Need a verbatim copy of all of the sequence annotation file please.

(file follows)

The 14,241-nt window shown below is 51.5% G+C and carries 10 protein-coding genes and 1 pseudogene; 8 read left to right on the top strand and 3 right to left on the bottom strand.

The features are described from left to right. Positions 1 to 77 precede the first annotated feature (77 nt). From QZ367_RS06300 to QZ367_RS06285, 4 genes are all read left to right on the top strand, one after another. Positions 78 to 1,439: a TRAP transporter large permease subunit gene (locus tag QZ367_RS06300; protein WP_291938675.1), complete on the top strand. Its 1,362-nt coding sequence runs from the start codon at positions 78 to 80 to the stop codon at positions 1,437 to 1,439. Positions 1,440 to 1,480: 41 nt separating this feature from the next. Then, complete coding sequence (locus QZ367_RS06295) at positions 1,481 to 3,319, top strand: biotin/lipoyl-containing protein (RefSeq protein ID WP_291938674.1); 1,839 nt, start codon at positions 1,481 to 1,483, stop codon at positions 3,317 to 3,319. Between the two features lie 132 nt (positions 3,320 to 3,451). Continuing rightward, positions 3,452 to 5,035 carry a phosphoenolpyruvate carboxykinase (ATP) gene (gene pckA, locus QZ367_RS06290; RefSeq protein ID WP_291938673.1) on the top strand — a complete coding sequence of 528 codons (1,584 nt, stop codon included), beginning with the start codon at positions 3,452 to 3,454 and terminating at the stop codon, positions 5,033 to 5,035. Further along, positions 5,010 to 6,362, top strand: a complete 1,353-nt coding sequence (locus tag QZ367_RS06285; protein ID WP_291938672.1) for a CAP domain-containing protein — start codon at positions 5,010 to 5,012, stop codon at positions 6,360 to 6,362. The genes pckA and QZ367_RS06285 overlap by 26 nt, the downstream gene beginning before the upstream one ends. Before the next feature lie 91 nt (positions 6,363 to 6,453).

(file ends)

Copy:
The 14,241-nt window shown below is 51.5% G+C and carries 10 protein-coding genes and 1 pseudogene; 8 read left to right on the top strand and 3 right to left on the bottom strand.

The features are described from left to right. Positions 1 to 77 precede the first annotated feature (77 nt). From QZ367_RS06300 to QZ367_RS06285, 4 genes are all read left to right on the top strand, one after another. Positions 78 to 1,439: a TRAP transporter large permease subunit gene (locus tag QZ367_RS06300; protein WP_291938675.1), complete on the top strand. Its 1,362-nt coding sequence runs from the start codon at positions 78 to 80 to the stop codon at positions 1,437 to 1,439. Positions 1,440 to 1,480: 41 nt separating this feature from the next. Then, complete coding sequence (locus QZ367_RS06295) at positions 1,481 to 3,319, top strand: biotin/lipoyl-containing protein (RefSeq protein ID WP_291938674.1); 1,839 nt, start codon at positions 1,481 to 1,483, stop codon at positions 3,317 to 3,319. Between the two features lie 132 nt (positions 3,320 to 3,451). Continuing rightward, positions 3,452 to 5,035 carry a phosphoenolpyruvate carboxykinase (ATP) gene (gene pckA, locus QZ367_RS06290; RefSeq protein ID WP_291938673.1) on the top strand — a complete coding sequence of 528 codons (1,584 nt, stop codon included), beginning with the start codon at positions 3,452 to 3,454 and terminating at the stop codon, positions 5,033 to 5,035. Further along, positions 5,010 to 6,362, top strand: a complete 1,353-nt coding sequence (locus tag QZ367_RS06285; protein ID WP_291938672.1) for a CAP domain-containing protein — start codon at positions 5,010 to 5,012, stop codon at positions 6,360 to 6,362. The genes pckA and QZ367_RS06285 overlap by 26 nt, the downstream gene beginning before the upstream one ends. Before the next feature lie 91 nt (positions 6,363 to 6,453).